Sixteen of the 440 comedians featured in Steve’s book

Sixteen of the 440 photographs featured in Steve’s book

“Was it difficult to get them all to agree to appear in the book?” I asked.

“No,” replied Steve instantly, “I was really amazed. People like Jo Brand, Harry Hill, Lee Mack were all up for it. Sarah Millican was great. I took my photo of her in 2008 and, in the meantime, she had become a TV star. It was only in June 2013 that I went back to all these people and asked each of them to give me a one-liner joke, to tell me three or four facts about themselves that had nothing to do with their comedy careers and to tell me when they started in comedy.”

“What were you before you were a comedian?” I asked.

“I’ve never been anything else.”

“You never wanted to be a photographer?” I asked.

“No. Actually, I did do some photography very early on for a company, but even then I was doing comedy as well.”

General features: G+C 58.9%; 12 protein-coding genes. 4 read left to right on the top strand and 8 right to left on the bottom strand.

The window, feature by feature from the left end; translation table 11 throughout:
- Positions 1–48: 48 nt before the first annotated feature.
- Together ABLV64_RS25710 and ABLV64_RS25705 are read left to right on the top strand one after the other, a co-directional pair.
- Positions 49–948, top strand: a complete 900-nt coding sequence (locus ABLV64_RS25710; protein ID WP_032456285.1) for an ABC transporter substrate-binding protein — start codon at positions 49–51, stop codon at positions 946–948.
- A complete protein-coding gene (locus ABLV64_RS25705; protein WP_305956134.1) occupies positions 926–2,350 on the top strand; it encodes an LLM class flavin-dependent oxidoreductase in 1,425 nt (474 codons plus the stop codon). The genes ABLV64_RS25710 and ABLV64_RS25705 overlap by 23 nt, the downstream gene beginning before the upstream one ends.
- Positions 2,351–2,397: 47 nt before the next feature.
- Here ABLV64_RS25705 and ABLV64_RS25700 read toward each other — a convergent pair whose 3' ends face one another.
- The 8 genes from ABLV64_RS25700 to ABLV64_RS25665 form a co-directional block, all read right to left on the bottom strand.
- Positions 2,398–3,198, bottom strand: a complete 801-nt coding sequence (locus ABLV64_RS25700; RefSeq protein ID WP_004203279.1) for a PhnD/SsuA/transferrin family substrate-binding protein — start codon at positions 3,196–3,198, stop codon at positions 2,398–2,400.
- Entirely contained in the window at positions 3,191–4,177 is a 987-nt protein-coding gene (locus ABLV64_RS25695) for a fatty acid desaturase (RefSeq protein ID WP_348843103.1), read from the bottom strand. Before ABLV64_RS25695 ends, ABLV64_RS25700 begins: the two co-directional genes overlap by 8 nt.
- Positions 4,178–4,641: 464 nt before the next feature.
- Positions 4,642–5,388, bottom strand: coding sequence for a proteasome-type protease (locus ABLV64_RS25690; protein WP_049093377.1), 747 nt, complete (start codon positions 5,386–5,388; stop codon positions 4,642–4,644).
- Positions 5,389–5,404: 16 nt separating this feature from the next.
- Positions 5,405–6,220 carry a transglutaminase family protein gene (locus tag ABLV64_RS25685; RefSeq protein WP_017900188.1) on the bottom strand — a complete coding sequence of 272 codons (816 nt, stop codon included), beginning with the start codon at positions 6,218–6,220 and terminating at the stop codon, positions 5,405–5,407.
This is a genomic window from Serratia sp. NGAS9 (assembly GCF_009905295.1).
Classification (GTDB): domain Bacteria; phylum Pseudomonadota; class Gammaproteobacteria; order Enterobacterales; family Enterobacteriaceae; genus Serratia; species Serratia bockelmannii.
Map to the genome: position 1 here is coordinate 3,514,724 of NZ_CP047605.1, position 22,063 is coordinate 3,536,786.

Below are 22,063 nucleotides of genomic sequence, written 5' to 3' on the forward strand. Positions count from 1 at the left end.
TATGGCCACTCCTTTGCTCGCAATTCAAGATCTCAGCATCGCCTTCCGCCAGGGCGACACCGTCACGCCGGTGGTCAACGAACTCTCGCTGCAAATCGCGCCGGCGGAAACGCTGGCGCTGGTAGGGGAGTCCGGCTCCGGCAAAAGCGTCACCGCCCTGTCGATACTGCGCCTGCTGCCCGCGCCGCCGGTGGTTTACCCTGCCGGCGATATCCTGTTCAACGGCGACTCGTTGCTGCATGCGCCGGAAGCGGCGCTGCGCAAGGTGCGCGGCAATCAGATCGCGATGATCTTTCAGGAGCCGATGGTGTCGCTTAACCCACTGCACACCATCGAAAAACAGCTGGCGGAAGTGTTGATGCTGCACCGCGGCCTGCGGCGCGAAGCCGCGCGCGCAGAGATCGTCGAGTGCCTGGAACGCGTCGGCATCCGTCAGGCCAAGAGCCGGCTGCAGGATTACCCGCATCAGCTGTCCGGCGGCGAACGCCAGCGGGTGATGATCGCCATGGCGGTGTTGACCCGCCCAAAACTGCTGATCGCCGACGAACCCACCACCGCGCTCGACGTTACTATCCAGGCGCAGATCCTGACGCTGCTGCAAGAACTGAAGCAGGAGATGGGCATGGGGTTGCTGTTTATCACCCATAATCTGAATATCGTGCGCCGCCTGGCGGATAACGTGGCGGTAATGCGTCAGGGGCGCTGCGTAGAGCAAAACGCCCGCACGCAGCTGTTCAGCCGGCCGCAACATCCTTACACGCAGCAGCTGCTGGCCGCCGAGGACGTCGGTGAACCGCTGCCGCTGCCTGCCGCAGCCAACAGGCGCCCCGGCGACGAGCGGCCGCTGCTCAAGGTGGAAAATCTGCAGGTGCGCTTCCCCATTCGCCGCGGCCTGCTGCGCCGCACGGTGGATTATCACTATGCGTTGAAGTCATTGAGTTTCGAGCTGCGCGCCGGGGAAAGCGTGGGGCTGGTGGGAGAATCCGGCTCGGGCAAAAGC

“So you’ve always been purely a comedian?” I asked.

“When I was young, I used to juggle before school. I would do an hour of juggling.”

“I think I’ve seen you juggle,” I said.

“I’ve never juggled on stage,” said Steve.

“Ah,” I said.

“I did study the guitar,” Steve said. “I did eight hours a day on the guitar for about three years. I do get obsessive about things and I do get obsessive about the quality – I will put the hours in. I’m a bit lazy otherwise. Doing this book was full-on. I’ve never had a full-time job. Doing stand-up, you do 20 minutes a night.”

Portrait of Milton Jones on the Comedy Snapshot website

A portrait of Milton Jones on the Comedy Snapshot website

Steve not only took all the photos and collected and collated all the written information, he also designed the book – no small task.

“Why is it not in alphabetical order?” I asked.